Drawn from the art insurance lexicon, the term “salvage art” refers to works removed from art circulation due to accidental damage. Salvage pieces are subject to a peculiar and transformative actuarial logic. Once “total loss” status has been declared and indemnification has been paid, salvage art is considered officially devoid of value. Its objects are cast into art’s nether world, no longer alive for the market, gallery or museum system, but often still relatively intact. Salvage art is liberated from the burden of constant valuation and the obligation of exchange, yet abandoned to the invisibility of perpetual storage.
Founded by Elka Krajewska, the Salvage Art Institute (SAI) supplies a refuge for salvaged art pieces. The survival of salvage art even past its total devaluation confronts our common understanding of where art ends, disturbing the distinction, organization, and separation of art from non-art. The Salvage Art Institute offers a platform for exposing, viewing and encountering the condition of salvage art and provides a forum for engaging the regulation of its financial, aesthetic and social value.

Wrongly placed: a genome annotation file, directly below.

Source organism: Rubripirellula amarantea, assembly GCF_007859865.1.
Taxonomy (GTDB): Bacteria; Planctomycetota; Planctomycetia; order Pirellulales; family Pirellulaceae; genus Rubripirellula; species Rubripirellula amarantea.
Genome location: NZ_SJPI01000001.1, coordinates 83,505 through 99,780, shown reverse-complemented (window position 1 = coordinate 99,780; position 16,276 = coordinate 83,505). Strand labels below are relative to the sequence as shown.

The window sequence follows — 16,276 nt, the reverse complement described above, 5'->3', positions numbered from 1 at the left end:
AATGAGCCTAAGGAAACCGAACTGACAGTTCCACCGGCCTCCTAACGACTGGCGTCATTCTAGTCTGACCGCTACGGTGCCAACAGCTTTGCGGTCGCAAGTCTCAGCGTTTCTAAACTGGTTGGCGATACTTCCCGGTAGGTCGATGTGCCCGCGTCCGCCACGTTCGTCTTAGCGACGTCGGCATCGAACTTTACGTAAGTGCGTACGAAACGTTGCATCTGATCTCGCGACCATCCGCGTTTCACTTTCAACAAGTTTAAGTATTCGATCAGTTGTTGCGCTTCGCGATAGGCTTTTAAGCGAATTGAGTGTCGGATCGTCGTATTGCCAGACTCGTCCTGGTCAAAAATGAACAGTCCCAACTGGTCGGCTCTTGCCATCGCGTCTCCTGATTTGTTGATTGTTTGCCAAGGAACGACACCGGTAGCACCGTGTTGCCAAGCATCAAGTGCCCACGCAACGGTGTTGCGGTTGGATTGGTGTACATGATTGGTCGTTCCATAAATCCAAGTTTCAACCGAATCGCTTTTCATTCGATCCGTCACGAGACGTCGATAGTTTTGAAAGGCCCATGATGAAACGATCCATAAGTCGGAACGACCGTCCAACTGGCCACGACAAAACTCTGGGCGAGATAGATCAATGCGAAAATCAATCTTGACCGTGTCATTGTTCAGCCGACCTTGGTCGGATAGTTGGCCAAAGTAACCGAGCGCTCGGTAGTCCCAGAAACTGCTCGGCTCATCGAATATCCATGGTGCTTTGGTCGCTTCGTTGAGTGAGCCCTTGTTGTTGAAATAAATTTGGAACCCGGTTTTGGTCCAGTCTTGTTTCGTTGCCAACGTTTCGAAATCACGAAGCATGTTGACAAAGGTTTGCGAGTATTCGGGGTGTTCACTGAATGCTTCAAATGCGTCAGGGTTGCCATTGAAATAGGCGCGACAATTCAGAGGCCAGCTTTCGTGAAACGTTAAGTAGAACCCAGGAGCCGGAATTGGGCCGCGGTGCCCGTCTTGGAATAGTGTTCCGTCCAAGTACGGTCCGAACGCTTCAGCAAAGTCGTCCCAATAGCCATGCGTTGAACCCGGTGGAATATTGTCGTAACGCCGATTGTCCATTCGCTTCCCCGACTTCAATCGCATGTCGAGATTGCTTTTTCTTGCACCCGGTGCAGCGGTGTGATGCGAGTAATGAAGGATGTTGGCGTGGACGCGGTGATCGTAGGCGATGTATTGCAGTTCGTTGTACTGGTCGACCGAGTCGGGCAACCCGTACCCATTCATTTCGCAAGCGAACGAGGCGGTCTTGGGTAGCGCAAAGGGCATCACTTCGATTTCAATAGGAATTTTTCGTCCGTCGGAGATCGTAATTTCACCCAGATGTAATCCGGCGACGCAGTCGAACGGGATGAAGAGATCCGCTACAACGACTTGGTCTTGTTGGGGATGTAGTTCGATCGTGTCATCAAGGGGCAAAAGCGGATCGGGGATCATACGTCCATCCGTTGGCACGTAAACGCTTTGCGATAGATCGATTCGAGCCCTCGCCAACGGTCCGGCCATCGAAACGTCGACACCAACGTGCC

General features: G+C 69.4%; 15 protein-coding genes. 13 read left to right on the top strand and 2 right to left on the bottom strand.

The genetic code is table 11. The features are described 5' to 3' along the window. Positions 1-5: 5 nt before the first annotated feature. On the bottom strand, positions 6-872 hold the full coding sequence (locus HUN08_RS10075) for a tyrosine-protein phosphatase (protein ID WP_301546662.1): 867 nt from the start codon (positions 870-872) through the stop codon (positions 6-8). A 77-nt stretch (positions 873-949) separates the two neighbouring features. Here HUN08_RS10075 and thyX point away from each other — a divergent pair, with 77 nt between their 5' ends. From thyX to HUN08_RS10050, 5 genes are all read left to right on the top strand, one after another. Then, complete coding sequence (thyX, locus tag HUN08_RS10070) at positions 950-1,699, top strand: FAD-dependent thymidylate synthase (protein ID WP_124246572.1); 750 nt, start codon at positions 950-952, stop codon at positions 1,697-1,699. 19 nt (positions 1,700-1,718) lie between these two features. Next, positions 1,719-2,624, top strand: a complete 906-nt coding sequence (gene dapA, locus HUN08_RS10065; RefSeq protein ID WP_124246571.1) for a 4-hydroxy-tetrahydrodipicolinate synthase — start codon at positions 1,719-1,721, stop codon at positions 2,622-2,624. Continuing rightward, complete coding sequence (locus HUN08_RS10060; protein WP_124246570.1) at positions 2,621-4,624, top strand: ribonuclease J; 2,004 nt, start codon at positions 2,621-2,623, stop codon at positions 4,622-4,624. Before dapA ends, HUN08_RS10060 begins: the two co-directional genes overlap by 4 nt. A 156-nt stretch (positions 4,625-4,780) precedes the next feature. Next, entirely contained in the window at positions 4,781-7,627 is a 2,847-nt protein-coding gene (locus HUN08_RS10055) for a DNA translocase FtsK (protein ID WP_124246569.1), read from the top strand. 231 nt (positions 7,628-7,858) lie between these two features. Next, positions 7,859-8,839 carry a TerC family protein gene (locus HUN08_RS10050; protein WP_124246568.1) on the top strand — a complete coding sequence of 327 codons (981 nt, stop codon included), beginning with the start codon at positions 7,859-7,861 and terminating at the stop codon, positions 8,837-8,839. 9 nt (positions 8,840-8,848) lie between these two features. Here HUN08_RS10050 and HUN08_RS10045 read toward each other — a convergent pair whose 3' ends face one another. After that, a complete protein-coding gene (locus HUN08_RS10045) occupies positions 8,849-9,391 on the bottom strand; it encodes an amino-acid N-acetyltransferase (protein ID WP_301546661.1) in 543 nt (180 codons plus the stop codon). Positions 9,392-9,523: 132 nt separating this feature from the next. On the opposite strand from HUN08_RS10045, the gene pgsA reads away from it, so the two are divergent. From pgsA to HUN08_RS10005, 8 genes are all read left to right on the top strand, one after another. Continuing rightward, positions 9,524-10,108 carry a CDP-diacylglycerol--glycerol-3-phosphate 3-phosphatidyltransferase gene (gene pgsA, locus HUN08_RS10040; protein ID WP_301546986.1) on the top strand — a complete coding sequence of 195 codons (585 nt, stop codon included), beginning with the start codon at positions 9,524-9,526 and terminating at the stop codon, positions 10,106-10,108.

In spring 2012 The Salvage Art Institute accepted a gift of its first salvage art inventory, which comprises the core of the exhibition. The salvaged works in No Longer Art: Salvage Art Institute are identified by their SAI acquisition numbers. A numerical index relates each piece to its insurance claim, and to the process of evaluation and judgment through which it has been made salvage and transmuted into “no longer art.” Where available documentation describing the damage and the steps toward total loss designation is displayed.